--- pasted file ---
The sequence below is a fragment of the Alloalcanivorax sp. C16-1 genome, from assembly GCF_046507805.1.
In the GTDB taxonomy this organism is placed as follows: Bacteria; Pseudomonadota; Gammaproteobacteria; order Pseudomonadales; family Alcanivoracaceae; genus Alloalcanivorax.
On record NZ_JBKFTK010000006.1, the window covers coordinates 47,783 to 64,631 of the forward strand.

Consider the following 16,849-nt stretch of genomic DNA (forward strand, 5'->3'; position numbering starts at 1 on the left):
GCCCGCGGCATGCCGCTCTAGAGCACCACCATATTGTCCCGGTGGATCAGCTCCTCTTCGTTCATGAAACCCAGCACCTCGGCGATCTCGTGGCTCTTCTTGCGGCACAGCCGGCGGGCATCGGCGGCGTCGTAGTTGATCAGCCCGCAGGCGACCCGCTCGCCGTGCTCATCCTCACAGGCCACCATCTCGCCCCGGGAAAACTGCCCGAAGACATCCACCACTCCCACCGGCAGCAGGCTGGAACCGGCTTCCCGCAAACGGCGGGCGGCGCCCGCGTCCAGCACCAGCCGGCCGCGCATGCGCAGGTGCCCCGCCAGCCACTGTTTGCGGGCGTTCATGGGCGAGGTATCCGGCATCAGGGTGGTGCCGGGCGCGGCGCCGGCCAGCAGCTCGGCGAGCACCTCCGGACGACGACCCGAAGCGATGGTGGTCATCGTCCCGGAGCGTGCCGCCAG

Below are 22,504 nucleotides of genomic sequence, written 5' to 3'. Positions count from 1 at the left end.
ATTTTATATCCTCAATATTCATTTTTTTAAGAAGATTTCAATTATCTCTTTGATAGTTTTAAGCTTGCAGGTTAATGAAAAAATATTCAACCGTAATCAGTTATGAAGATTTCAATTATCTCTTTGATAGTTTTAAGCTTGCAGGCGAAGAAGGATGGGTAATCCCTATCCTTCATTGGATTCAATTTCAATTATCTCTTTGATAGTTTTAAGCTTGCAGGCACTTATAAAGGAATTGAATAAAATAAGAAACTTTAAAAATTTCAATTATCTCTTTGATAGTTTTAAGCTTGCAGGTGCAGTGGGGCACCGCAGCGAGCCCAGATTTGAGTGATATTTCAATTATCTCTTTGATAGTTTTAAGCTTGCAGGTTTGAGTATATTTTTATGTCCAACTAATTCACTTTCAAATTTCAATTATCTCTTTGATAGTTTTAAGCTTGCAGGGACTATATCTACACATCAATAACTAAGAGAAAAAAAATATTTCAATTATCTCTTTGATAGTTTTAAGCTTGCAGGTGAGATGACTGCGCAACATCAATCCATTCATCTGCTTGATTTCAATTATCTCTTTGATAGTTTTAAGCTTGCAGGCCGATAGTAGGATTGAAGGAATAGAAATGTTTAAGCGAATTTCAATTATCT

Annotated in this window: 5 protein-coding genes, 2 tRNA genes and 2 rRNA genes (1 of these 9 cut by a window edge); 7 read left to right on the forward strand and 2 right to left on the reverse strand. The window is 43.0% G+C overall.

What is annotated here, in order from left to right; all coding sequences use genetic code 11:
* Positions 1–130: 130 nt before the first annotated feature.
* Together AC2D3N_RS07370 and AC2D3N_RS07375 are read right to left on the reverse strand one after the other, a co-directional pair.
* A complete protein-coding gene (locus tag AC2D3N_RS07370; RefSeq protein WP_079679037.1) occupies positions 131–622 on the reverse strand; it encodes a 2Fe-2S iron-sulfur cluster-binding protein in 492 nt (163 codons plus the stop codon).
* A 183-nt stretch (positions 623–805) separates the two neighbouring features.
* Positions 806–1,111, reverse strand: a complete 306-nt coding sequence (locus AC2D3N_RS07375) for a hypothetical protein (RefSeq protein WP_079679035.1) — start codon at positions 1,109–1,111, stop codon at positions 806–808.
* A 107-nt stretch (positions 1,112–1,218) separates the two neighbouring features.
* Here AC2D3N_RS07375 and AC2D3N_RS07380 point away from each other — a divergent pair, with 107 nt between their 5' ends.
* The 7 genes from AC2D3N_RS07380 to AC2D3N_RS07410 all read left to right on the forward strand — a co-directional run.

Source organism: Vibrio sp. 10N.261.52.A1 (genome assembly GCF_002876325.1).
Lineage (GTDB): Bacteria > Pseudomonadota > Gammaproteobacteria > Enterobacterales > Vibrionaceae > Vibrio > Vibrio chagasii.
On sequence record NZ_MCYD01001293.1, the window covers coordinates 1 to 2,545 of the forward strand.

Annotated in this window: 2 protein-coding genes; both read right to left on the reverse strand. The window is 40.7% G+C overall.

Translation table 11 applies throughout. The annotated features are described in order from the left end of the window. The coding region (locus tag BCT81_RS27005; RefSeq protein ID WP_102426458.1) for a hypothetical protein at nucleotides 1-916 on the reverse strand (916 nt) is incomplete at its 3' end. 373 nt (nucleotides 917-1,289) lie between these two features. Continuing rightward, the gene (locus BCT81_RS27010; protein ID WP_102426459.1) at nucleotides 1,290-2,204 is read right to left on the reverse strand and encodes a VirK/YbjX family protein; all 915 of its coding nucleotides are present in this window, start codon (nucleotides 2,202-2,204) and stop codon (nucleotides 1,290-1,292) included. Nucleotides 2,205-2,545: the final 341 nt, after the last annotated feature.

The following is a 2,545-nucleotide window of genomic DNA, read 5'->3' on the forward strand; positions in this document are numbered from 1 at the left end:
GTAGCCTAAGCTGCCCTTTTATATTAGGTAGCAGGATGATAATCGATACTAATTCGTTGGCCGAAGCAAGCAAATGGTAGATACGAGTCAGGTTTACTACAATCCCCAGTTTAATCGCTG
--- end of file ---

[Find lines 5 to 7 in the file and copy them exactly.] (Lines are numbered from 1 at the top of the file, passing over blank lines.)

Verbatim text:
GCCCGCGGCATGCCGCTCTAGAGCACCACCATATTGTCCCGGTGGATCAGCTCCTCTTCGTTCATGAAACCCAGCACCTCGGCGATCTCGTGGCTCTTCTTGCGGCACAGCCGGCGGGCATCGGCGGCGTCGTAGTTGATCAGCCCGCAGGCGACCCGCTCGCCGTGCTCATCCTCACAGGCCACCATCTCGCCCCGGGAAAACTGCCCGAAGACATCCACCACTCCCACCGGCAGCAGGCTGGAACCGGCTTCCCGCAAACGGCGGGCGGCGCCCGCGTCCAGCACCAGCCGGCCGCGCATGCGCAGGTGCCCCGCCAGCCACTGTTTGCGGGCGTTCATGGGCGAGGTATCCGGCATCAGGGTGGTGCCGGGCGCGGCGCCGGCCAGCAGCTCGGCGAGCACCTCCGGACGACGACCCGAAGCGATGGTGGTCATCGTCCCGGAGCGTGCCGCCAG

Below are 22,504 nucleotides of genomic sequence, written 5' to 3'. Positions count from 1 at the left end.
ATTTTATATCCTCAATATTCATTTTTTTAAGAAGATTTCAATTATCTCTTTGATAGTTTTAAGCTTGCAGGTTAATGAAAAAATATTCAACCGTAATCAGTTATGAAGATTTCAATTATCTCTTTGATAGTTTTAAGCTTGCAGGCGAAGAAGGATGGGTAATCCCTATCCTTCATTGGATTCAATTTCAATTATCTCTTTGATAGTTTTAAGCTTGCAGGCACTTATAAAGGAATTGAATAAAATAAGAAACTTTAAAAATTTCAATTATCTCTTTGATAGTTTTAAGCTTGCAGGTGCAGTGGGGCACCGCAGCGAGCCCAGATTTGAGTGATATTTCAATTATCTCTTTGATAGTTTTAAGCTTGCAGGTTTGAGTATATTTTTATGTCCAACTAATTCACTTTCAAATTTCAATTATCTCTTTGATAGTTTTAAGCTTGCAGGGACTATATCTACACATCAATAACTAAGAGAAAAAAAATATTTCAATTATCTCTTTGATAGTTTTAAGCTTGCAGGTGAGATGACTGCGCAACATCAATCCATTCATCTGCTTGATTTCAATTATCTCTTTGATAGTTTTAAGCTTGCAGGCCGATAGTAGGATTGAAGGAATAGAAATGTTTAAGCGAATTTCAATTATCT